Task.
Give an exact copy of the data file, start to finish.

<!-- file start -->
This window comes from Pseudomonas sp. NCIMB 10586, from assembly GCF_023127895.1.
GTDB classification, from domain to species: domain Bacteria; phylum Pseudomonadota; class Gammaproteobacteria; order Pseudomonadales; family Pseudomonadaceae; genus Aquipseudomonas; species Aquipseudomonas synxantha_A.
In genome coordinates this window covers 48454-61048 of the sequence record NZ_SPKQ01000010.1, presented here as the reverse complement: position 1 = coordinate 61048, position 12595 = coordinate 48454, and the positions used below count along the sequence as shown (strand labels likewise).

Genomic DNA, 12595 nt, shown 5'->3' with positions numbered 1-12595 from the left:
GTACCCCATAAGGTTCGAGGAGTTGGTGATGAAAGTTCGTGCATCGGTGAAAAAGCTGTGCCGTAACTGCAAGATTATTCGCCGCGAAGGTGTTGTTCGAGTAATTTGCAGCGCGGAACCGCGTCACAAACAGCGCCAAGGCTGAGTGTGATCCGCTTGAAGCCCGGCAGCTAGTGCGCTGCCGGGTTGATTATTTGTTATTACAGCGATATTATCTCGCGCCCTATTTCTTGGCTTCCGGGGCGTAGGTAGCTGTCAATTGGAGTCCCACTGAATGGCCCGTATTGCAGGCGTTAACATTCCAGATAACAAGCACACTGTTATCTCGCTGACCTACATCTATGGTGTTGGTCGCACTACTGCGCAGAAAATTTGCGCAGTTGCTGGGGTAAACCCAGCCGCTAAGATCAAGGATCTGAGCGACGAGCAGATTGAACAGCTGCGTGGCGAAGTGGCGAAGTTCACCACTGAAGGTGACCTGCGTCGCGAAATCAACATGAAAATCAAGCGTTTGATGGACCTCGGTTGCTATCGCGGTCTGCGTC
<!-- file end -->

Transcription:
This window comes from Pseudomonas sp. NCIMB 10586, from assembly GCF_023127895.1.
GTDB classification, from domain to species: domain Bacteria; phylum Pseudomonadota; class Gammaproteobacteria; order Pseudomonadales; family Pseudomonadaceae; genus Aquipseudomonas; species Aquipseudomonas synxantha_A.
In genome coordinates this window covers 48454-61048 of the sequence record NZ_SPKQ01000010.1, presented here as the reverse complement: position 1 = coordinate 61048, position 12595 = coordinate 48454, and the positions used below count along the sequence as shown (strand labels likewise).

Genomic DNA, 12595 nt, shown 5'->3' with positions numbered 1-12595 from the left:
GTACCCCATAAGGTTCGAGGAGTTGGTGATGAAAGTTCGTGCATCGGTGAAAAAGCTGTGCCGTAACTGCAAGATTATTCGCCGCGAAGGTGTTGTTCGAGTAATTTGCAGCGCGGAACCGCGTCACAAACAGCGCCAAGGCTGAGTGTGATCCGCTTGAAGCCCGGCAGCTAGTGCGCTGCCGGGTTGATTATTTGTTATTACAGCGATATTATCTCGCGCCCTATTTCTTGGCTTCCGGGGCGTAGGTAGCTGTCAATTGGAGTCCCACTGAATGGCCCGTATTGCAGGCGTTAACATTCCAGATAACAAGCACACTGTTATCTCGCTGACCTACATCTATGGTGTTGGTCGCACTACTGCGCAGAAAATTTGCGCAGTTGCTGGGGTAAACCCAGCCGCTAAGATCAAGGATCTGAGCGACGAGCAGATTGAACAGCTGCGTGGCGAAGTGGCGAAGTTCACCACTGAAGGTGACCTGCGTCGCGAAATCAACATGAAAATCAAGCGTTTGATGGACCTCGGTTGCTATCGCGGTCTGCGTC